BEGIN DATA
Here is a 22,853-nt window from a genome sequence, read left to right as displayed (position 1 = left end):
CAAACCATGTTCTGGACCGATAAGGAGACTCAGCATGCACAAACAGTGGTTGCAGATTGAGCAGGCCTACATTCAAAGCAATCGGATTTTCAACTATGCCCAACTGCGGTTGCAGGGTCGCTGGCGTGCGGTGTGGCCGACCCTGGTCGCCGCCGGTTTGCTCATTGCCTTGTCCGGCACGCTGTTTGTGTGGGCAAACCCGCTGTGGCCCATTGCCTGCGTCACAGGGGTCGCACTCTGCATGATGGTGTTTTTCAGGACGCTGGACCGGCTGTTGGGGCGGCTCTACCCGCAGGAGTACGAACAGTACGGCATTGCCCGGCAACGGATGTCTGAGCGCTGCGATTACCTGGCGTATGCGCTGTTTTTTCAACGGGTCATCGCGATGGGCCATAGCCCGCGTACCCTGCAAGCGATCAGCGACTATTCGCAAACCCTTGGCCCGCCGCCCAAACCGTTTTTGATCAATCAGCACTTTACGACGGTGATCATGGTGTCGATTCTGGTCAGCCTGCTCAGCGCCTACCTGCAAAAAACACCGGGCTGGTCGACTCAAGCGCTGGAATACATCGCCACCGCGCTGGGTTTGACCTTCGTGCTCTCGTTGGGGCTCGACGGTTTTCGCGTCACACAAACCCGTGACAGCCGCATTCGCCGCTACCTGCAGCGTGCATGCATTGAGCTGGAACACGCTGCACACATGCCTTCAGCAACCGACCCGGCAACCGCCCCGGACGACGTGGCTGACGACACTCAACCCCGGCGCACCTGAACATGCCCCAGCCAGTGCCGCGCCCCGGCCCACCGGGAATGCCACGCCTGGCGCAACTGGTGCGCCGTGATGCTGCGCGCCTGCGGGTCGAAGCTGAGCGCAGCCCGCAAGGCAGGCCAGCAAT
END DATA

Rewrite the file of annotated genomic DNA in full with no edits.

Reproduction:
Here is a 22,853-nt window from a genome sequence, read left to right as displayed (position 1 = left end):
CAAACCATGTTCTGGACCGATAAGGAGACTCAGCATGCACAAACAGTGGTTGCAGATTGAGCAGGCCTACATTCAAAGCAATCGGATTTTCAACTATGCCCAACTGCGGTTGCAGGGTCGCTGGCGTGCGGTGTGGCCGACCCTGGTCGCCGCCGGTTTGCTCATTGCCTTGTCCGGCACGCTGTTTGTGTGGGCAAACCCGCTGTGGCCCATTGCCTGCGTCACAGGGGTCGCACTCTGCATGATGGTGTTTTTCAGGACGCTGGACCGGCTGTTGGGGCGGCTCTACCCGCAGGAGTACGAACAGTACGGCATTGCCCGGCAACGGATGTCTGAGCGCTGCGATTACCTGGCGTATGCGCTGTTTTTTCAACGGGTCATCGCGATGGGCCATAGCCCGCGTACCCTGCAAGCGATCAGCGACTATTCGCAAACCCTTGGCCCGCCGCCCAAACCGTTTTTGATCAATCAGCACTTTACGACGGTGATCATGGTGTCGATTCTGGTCAGCCTGCTCAGCGCCTACCTGCAAAAAACACCGGGCTGGTCGACTCAAGCGCTGGAATACATCGCCACCGCGCTGGGTTTGACCTTCGTGCTCTCGTTGGGGCTCGACGGTTTTCGCGTCACACAAACCCGTGACAGCCGCATTCGCCGCTACCTGCAGCGTGCATGCATTGAGCTGGAACACGCTGCACACATGCCTTCAGCAACCGACCCGGCAACCGCCCCGGACGACGTGGCTGACGACACTCAACCCCGGCGCACCTGAACATGCCCCAGCCAGTGCCGCGCCCCGGCCCACCGGGAATGCCACGCCTGGCGCAACTGGTGCGCCGTGATGCTGCGCGCCTGCGGGTCGAAGCTGAGCGCAGCCCGCAAGGCAGGCCAGCAAT